There are going to be a few thematic spoilers to this book, but I'll be careful not to spoil too much for those who want to read Sanshirō.
"He drifted off, and when he opened his eyes the woman was still there."
Despite its simple appearance, this is a really great first line. Even without being informed by the rest of the novel, we can learn a lot about Sanshirō as a character from this opener. If we build the imagery of what is happening here in our minds, we see that Sanshirō took enough interest in the woman nearby to notice her, but allowed himself to drift off to sleep. When he does awake from his brief rest, he immediately notices the woman again.
What does this mean? Clearly women are something of interest to Sanshirō, evident by the fact that nothing else about his surroundings is mentioned as he falls asleep, or as he wakes up. And yet, there is something about the choice of the word “still” that implies Sanshirō is not entirely comfortable with the woman nearby. As though by closing his eyes and drifting off to sleep Sanshirō hoped the woman would be gone by the time he woke up.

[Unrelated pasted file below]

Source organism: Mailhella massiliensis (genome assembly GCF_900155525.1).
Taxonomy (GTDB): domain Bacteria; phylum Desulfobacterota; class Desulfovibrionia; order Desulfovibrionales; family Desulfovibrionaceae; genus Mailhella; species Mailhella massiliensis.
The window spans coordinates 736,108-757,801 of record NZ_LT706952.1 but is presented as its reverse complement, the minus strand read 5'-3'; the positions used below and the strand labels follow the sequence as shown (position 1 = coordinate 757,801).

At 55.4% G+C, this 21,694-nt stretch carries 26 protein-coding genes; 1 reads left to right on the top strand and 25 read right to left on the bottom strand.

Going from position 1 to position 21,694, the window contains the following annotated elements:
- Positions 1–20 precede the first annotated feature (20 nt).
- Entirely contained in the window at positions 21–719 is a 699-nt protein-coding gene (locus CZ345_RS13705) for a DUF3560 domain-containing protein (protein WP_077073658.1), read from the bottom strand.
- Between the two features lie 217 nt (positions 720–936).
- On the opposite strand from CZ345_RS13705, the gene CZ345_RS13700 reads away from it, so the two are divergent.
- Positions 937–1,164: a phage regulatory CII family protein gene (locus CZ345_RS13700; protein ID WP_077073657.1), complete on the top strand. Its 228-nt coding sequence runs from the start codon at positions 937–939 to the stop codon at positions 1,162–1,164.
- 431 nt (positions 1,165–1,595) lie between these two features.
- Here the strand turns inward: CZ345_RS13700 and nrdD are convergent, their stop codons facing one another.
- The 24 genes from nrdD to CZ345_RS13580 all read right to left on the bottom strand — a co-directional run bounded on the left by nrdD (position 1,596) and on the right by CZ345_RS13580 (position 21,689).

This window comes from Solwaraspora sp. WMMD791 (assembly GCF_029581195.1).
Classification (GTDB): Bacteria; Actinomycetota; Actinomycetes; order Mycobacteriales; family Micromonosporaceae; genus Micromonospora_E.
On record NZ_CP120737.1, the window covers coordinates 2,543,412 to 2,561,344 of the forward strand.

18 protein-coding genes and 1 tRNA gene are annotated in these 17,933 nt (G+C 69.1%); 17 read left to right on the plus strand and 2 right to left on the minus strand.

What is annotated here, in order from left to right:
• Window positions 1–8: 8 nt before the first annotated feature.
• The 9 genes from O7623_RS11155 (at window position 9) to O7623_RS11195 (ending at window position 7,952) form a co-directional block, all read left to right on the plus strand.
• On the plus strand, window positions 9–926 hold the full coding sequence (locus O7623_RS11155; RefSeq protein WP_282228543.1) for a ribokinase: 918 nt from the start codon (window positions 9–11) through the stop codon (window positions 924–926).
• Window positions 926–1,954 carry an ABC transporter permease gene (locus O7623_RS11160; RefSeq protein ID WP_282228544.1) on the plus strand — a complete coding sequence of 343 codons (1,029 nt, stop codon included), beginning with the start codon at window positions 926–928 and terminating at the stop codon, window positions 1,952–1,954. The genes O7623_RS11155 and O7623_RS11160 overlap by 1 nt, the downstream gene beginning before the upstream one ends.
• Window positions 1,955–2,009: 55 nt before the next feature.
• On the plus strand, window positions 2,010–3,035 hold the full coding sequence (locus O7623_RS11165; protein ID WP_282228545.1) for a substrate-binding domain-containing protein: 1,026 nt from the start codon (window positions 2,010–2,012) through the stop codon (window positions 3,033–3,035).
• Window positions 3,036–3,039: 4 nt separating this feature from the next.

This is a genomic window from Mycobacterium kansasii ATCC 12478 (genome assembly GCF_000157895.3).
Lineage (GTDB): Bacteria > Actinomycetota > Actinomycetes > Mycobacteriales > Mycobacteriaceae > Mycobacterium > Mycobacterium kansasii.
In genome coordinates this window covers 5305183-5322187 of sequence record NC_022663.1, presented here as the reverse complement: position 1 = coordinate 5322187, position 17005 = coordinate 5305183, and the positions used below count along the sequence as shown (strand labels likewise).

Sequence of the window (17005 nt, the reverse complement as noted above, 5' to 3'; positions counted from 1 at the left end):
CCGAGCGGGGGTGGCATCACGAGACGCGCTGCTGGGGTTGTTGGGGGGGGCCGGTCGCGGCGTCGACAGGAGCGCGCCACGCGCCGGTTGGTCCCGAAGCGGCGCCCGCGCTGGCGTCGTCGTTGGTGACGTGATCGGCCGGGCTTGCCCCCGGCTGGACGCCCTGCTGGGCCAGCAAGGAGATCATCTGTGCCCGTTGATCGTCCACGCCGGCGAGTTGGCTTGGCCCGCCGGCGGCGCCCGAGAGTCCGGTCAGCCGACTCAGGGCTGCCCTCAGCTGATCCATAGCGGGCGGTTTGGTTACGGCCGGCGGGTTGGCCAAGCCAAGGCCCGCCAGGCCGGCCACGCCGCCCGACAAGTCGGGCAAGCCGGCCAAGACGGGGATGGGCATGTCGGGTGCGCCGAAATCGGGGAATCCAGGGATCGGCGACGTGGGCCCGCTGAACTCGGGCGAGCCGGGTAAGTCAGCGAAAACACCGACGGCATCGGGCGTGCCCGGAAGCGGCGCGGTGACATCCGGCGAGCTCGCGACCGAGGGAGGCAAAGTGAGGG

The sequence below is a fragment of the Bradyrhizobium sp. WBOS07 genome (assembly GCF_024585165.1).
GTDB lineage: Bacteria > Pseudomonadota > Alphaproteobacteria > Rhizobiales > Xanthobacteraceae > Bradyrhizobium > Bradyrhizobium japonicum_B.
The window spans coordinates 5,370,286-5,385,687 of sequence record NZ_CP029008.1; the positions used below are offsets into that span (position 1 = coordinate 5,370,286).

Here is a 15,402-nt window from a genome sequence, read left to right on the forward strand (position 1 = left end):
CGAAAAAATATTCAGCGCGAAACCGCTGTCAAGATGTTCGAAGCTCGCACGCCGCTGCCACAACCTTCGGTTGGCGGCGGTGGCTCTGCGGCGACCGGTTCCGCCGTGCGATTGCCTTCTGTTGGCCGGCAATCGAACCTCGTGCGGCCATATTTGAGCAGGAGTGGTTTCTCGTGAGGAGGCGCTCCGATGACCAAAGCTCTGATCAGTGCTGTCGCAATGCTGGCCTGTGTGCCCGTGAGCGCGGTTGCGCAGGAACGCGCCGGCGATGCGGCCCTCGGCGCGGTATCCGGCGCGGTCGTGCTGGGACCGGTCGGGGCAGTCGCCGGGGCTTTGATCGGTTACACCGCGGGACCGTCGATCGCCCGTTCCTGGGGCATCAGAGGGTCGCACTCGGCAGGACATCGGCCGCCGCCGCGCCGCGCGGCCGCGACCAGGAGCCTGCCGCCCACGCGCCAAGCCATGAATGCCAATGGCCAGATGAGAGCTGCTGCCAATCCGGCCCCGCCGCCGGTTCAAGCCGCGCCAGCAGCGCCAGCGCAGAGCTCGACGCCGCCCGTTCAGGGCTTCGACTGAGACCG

This, as we will see throughout the rest of the book, is a perfect representation of Sanshirō’s relationship with women. They are interesting and alluring, full of mystery and worthy of attention. However, these same qualities fill Sanshirō with uncertainty, confusion, and even fear at times. You can see throughout the book moments when he wants to close his eyes with the hope that, when he opens them again, things will be more calm, more like the rural world he grew up in.
Sōseki does a great job with this first line, filling it with all the tension that Sanshirō will face throughout the rest of the book (both from women and more generally from his transition to Tokyo). Most of this wasn’t evident to me when I initially started the book, at least not consciously, but even without knowledge of the events to come, I think this opener does a great job in setting the tone and giving some insight into Sanshirō from the outset.